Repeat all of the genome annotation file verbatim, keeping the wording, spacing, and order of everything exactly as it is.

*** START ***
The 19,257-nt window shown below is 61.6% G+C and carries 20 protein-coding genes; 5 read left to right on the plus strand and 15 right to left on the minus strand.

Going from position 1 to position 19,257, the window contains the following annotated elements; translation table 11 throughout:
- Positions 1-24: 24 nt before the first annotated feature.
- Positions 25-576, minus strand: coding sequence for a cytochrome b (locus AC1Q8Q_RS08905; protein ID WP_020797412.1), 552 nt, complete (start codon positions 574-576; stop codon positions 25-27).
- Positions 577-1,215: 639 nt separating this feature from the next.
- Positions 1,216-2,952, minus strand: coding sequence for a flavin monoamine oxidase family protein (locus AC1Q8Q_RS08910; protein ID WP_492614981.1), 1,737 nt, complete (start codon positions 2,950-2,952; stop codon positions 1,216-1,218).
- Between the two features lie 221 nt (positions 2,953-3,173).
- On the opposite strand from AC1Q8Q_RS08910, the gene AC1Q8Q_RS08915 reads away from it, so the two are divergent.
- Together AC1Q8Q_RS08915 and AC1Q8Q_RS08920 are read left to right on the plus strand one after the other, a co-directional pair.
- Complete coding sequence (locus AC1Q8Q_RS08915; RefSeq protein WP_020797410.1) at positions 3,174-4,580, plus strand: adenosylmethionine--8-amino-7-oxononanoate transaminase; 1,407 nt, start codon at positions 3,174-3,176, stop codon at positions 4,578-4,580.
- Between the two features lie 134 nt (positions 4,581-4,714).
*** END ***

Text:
The 19,257-nt window shown below is 61.6% G+C and carries 20 protein-coding genes; 5 read left to right on the plus strand and 15 right to left on the minus strand.

Going from position 1 to position 19,257, the window contains the following annotated elements; translation table 11 throughout:
- Positions 1-24: 24 nt before the first annotated feature.
- Positions 25-576, minus strand: coding sequence for a cytochrome b (locus AC1Q8Q_RS08905; protein ID WP_020797412.1), 552 nt, complete (start codon positions 574-576; stop codon positions 25-27).
- Positions 577-1,215: 639 nt separating this feature from the next.
- Positions 1,216-2,952, minus strand: coding sequence for a flavin monoamine oxidase family protein (locus AC1Q8Q_RS08910; protein ID WP_492614981.1), 1,737 nt, complete (start codon positions 2,950-2,952; stop codon positions 1,216-1,218).
- Between the two features lie 221 nt (positions 2,953-3,173).
- On the opposite strand from AC1Q8Q_RS08910, the gene AC1Q8Q_RS08915 reads away from it, so the two are divergent.
- Together AC1Q8Q_RS08915 and AC1Q8Q_RS08920 are read left to right on the plus strand one after the other, a co-directional pair.
- Complete coding sequence (locus AC1Q8Q_RS08915; RefSeq protein WP_020797410.1) at positions 3,174-4,580, plus strand: adenosylmethionine--8-amino-7-oxononanoate transaminase; 1,407 nt, start codon at positions 3,174-3,176, stop codon at positions 4,578-4,580.
- Between the two features lie 134 nt (positions 4,581-4,714).